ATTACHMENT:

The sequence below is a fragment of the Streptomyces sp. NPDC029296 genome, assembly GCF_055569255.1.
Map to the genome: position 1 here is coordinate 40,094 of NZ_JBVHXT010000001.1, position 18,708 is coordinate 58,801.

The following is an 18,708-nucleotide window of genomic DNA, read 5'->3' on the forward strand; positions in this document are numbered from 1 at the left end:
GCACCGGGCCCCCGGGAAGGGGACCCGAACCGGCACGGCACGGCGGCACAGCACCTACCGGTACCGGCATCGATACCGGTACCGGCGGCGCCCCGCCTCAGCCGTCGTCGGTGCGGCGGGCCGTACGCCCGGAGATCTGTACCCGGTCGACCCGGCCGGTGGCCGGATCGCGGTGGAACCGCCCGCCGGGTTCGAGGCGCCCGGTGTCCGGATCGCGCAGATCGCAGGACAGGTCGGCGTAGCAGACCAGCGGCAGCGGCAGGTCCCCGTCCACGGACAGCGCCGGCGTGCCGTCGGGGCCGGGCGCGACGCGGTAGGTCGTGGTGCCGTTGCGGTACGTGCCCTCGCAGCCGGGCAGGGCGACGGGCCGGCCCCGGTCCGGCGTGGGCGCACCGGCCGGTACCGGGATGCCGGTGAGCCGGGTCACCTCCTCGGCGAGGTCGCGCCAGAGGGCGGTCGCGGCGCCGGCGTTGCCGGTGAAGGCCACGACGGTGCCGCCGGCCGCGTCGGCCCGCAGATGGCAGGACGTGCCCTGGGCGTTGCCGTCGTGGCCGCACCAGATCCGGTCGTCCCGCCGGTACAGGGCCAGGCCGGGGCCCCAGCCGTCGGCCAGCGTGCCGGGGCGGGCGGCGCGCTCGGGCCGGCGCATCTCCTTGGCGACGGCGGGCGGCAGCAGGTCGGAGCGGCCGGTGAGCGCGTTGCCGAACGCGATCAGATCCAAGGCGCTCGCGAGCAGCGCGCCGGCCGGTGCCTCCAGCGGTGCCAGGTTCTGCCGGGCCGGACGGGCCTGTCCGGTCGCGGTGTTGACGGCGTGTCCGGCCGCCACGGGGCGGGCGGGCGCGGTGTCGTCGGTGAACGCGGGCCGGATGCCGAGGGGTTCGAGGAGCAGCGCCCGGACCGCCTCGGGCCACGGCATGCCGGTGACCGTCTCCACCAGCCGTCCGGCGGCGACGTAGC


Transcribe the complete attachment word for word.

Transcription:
The sequence below is a fragment of the Streptomyces sp. NPDC029296 genome, assembly GCF_055569255.1.
Map to the genome: position 1 here is coordinate 40,094 of NZ_JBVHXT010000001.1, position 18,708 is coordinate 58,801.

The following is an 18,708-nucleotide window of genomic DNA, read 5'->3' on the forward strand; positions in this document are numbered from 1 at the left end:
GCACCGGGCCCCCGGGAAGGGGACCCGAACCGGCACGGCACGGCGGCACAGCACCTACCGGTACCGGCATCGATACCGGTACCGGCGGCGCCCCGCCTCAGCCGTCGTCGGTGCGGCGGGCCGTACGCCCGGAGATCTGTACCCGGTCGACCCGGCCGGTGGCCGGATCGCGGTGGAACCGCCCGCCGGGTTCGAGGCGCCCGGTGTCCGGATCGCGCAGATCGCAGGACAGGTCGGCGTAGCAGACCAGCGGCAGCGGCAGGTCCCCGTCCACGGACAGCGCCGGCGTGCCGTCGGGGCCGGGCGCGACGCGGTAGGTCGTGGTGCCGTTGCGGTACGTGCCCTCGCAGCCGGGCAGGGCGACGGGCCGGCCCCGGTCCGGCGTGGGCGCACCGGCCGGTACCGGGATGCCGGTGAGCCGGGTCACCTCCTCGGCGAGGTCGCGCCAGAGGGCGGTCGCGGCGCCGGCGTTGCCGGTGAAGGCCACGACGGTGCCGCCGGCCGCGTCGGCCCGCAGATGGCAGGACGTGCCCTGGGCGTTGCCGTCGTGGCCGCACCAGATCCGGTCGTCCCGCCGGTACAGGGCCAGGCCGGGGCCCCAGCCGTCGGCCAGCGTGCCGGGGCGGGCGGCGCGCTCGGGCCGGCGCATCTCCTTGGCGACGGCGGGCGGCAGCAGGTCGGAGCGGCCGGTGAGCGCGTTGCCGAACGCGATCAGATCCAAGGCGCTCGCGAGCAGCGCGCCGGCCGGTGCCTCCAGCGGTGCCAGGTTCTGCCGGGCCGGACGGGCCTGTCCGGTCGCGGTGTTGACGGCGTGTCCGGCCGCCACGGGGCGGGCGGGCGCGGTGTCGTCGGTGAACGCGGGCCGGATGCCGAGGGGTTCGAGGAGCAGCGCCCGGACCGCCTCGGGCCACGGCATGCCGGTGACCGTCTCCACCAGCCGTCCGGCGGCGACGTAGC